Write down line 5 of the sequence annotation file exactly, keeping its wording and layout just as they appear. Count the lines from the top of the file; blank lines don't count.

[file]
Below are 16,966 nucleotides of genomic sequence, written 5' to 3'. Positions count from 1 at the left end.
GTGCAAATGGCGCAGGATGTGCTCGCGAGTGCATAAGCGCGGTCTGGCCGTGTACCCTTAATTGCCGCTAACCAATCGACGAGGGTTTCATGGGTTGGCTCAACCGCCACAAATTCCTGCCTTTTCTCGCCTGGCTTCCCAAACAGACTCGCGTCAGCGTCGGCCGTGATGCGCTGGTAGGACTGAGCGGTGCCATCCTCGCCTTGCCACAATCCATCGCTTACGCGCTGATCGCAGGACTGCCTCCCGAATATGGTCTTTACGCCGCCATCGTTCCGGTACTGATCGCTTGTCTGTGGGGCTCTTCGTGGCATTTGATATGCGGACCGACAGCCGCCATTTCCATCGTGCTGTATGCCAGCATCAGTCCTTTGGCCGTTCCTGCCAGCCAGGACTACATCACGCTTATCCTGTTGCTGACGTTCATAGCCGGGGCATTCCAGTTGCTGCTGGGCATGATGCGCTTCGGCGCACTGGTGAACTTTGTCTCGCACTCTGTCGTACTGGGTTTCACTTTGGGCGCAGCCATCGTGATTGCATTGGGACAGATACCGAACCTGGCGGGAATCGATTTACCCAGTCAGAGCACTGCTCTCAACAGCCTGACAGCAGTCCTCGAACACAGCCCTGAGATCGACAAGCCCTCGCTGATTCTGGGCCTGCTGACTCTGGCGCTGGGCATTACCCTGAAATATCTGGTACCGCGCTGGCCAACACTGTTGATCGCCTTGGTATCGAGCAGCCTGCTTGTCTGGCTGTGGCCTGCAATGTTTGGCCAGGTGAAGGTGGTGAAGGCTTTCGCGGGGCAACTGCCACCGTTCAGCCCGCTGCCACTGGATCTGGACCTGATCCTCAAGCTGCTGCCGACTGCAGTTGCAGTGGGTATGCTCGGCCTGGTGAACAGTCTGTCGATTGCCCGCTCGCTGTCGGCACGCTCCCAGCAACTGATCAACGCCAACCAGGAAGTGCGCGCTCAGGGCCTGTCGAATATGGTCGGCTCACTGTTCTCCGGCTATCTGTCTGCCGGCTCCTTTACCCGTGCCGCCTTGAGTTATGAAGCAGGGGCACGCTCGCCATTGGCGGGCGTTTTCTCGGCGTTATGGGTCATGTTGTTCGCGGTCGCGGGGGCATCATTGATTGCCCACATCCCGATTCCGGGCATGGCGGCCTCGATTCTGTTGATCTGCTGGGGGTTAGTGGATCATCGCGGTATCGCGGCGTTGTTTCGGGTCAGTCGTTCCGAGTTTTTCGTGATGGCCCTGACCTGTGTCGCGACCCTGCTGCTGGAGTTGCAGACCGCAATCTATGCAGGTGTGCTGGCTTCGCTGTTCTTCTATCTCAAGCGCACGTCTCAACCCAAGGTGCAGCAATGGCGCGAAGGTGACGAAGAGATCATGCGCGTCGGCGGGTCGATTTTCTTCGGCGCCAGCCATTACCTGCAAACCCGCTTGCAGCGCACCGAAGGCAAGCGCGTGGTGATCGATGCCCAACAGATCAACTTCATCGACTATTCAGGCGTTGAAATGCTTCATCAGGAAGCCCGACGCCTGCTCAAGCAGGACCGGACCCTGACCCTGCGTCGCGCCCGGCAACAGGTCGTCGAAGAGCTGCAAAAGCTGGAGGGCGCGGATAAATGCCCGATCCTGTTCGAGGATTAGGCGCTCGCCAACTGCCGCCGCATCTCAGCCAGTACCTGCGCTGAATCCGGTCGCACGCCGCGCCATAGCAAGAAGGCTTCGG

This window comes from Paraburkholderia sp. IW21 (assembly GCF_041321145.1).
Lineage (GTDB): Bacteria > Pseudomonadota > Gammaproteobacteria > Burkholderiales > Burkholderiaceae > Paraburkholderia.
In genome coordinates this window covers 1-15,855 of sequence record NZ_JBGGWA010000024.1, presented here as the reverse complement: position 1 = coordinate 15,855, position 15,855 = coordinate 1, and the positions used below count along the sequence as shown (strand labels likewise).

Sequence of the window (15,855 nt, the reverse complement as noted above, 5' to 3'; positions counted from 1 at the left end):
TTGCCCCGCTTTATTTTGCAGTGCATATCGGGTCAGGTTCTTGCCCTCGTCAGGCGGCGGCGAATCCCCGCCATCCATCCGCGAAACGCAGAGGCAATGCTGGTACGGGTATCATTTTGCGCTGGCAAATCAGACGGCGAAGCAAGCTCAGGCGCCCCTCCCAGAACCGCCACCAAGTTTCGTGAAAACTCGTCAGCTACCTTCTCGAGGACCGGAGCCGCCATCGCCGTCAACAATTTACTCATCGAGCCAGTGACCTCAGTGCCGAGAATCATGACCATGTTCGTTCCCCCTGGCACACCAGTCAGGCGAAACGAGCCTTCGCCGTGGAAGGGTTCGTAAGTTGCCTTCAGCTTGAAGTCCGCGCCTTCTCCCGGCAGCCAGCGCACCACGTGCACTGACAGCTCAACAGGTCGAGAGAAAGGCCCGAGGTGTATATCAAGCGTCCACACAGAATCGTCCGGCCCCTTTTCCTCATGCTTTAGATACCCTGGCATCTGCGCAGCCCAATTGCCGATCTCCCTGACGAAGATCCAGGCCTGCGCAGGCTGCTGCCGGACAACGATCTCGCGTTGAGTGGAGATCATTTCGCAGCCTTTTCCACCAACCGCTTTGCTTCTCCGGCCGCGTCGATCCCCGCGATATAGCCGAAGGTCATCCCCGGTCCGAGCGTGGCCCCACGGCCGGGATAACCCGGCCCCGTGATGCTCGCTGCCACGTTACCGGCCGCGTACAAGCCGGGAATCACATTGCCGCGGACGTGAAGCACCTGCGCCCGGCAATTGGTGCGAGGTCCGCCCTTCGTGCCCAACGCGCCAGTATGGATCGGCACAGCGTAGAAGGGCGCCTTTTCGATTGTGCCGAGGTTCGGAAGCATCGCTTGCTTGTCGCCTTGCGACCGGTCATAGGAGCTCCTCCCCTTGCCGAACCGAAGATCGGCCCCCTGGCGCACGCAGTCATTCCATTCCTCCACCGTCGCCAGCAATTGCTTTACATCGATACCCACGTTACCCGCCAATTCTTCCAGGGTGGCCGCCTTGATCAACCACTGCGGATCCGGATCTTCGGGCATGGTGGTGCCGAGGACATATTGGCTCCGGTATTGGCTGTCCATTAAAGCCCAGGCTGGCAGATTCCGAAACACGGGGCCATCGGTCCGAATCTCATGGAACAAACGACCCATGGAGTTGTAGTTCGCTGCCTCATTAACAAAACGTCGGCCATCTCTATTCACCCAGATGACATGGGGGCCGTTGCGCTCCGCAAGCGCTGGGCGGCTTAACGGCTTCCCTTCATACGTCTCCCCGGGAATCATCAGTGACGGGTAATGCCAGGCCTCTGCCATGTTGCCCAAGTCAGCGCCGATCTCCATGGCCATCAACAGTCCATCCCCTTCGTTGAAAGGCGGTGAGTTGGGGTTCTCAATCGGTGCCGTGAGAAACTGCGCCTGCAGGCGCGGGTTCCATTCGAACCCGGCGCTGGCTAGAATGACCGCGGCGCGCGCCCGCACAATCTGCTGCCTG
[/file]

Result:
In genome coordinates this window covers 1-15,855 of sequence record NZ_JBGGWA010000024.1, presented here as the reverse complement: position 1 = coordinate 15,855, position 15,855 = coordinate 1, and the positions used below count along the sequence as shown (strand labels likewise).